Wednesday, April 12, 2017

Michael Blumenthal

April is National Poetry Month! This is a new one for me and I already love it. 

Be Kind
   by Michael Blumenthal

Not merely because Henry James said
there were but four rules of life—
be kind be kind be kind be kind—but
because it’s good for the soul, and,
what’s more, for others...

Read the rest:

Monday, April 10, 2017

Ron Finley

“I saw a kid walking down the street listening to music when he came face to face with one of my giant Russian Mammoth sunflowers,” Mr. Finley said. “He said, ‘Yo, is that real?’ ”

“He thought it was a prop or something. That’s what I want on my streets. Flowers so big and magnificent, they’ll blow a kid’s mind.”

from Urban Gardening: An Appleseed With Attitude NYTimes May 3, 2013

Thursday, April 6, 2017

James Dewey Watson

To succeed in science, you have to avoid dumb people [...] you must always turn to people who are brighter than yourself.

(Good advice for any pursuit! --Ed.)

Sunday, April 2, 2017

Jeremy Clarkson

Let me introduce you to a car we hate very much: the Volkswagen Beetle. It appeals to both Nazis and hippies and we are neither.

--The Grand Tour (2016)

Saturday, April 1, 2017


"Happiness is not a state to arrive at, but a manner of traveling."

"Every day may not be good, but there is something good in every day."

Wednesday, March 29, 2017

Marie Kondo

It is not our memories but the person we have become because of those past experiences that we should treasure. This is the lesson these keepsakes teach us when we sort them. The space in which we live should be for the person we are becoming now, not for the person we were in the past.

-from The Life-Changing Magic of Tidying Up (p118)

Thursday, March 2, 2017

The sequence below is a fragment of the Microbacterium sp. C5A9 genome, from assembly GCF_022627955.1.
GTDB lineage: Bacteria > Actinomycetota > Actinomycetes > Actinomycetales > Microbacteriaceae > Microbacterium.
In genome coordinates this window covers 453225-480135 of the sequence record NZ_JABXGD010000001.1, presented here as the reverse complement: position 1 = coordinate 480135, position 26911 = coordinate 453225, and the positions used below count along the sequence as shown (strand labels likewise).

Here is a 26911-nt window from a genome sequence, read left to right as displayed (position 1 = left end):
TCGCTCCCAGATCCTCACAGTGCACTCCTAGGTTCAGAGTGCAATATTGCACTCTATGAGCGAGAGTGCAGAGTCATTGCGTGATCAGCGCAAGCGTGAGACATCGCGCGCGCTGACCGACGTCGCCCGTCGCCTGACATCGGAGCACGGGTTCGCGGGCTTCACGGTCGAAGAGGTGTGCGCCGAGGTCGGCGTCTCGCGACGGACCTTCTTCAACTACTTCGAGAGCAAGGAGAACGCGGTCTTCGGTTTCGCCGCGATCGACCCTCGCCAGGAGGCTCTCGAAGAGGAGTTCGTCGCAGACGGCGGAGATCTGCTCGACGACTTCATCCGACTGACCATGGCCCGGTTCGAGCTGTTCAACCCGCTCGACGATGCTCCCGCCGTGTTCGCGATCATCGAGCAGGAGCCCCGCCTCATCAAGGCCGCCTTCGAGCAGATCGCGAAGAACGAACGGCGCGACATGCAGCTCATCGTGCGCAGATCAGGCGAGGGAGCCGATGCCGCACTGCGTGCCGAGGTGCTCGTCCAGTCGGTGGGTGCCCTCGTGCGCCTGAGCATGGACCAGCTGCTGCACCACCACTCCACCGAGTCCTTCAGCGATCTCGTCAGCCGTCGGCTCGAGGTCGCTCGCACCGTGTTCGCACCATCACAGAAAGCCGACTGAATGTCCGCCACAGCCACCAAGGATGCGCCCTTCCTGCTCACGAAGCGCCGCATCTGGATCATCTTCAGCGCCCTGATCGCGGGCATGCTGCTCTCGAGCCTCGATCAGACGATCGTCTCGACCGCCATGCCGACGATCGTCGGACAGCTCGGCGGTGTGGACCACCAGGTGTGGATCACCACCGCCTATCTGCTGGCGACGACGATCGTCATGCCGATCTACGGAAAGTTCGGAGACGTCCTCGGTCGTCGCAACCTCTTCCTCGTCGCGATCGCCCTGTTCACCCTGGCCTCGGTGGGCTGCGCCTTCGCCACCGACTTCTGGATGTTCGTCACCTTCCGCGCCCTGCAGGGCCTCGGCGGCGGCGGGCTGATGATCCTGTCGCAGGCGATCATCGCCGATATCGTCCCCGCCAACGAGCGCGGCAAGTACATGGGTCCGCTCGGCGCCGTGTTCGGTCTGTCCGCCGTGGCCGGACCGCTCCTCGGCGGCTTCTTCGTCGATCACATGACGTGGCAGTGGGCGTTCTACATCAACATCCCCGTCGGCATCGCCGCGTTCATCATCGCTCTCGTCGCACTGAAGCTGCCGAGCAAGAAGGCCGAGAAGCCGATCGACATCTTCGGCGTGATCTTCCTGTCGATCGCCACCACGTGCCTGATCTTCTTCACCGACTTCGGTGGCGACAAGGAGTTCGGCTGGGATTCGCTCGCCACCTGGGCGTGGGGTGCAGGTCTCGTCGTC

Victoria Sweet

My goal was fixed: I would walk to Compostela ─no matter what. And with my goal fixed, without self-doubt and the minute-by-minute attention to frustrations and disappointments, I discovered something. Underneath the surface actions, events, and partying of the path was silence. Even when it was noisy, that silence was underneath activity. That quiet was solid and always accessible. I could depend on it; I could return to it at any time, in any emergency. It was the quiet of pilgrimage, and it was worth the meseta.*

. . . .

Except for us, the cathedral was empty. The monk took us through another side door into the dark cloister. A charcoal brazier was on the stones, and the monk gestured for us to sit down around it. Then he handed out black cards and told us they would symbolize the sins we wanted to get rid of. Is worry a sin? I asked myself. I sure would like to get rid of it. I decided that it was. Worry about the future seemed uncharitable somehow, toward God, after everything I'd experienced on the pilgrimage─so many days I'd worried would be bad had turned out so well! And so many days when my good anticipations had turned out so bad! I didn't know whether worry was a sin, but I threw it in the brazier.

*high plateau in Northern Spain

-from God's Hotel, p332-333

Tuesday, February 28, 2017

Yuval Noah Harari

Ignorance by itself is not too dangerous. If you combine it with power, this is a toxic mix. 

Friday, February 10, 2017


D: I came across an article* from Rutgers Today published in 2014. Apparently, researchers concluded that the overall success rate of a marriage is higher if the wife is happy. If the husband is happy, it doesn't contribute much to the marriage, but if the wife is happy it could mean everything. When she's happy, she does more to make everyone happy. Her happiness overflows. If he's happy or unhappy, it doesn't really matter because men tend to think about themselves first anyway, so their mood doesn't have an outward pouring and affect everyone in the same way.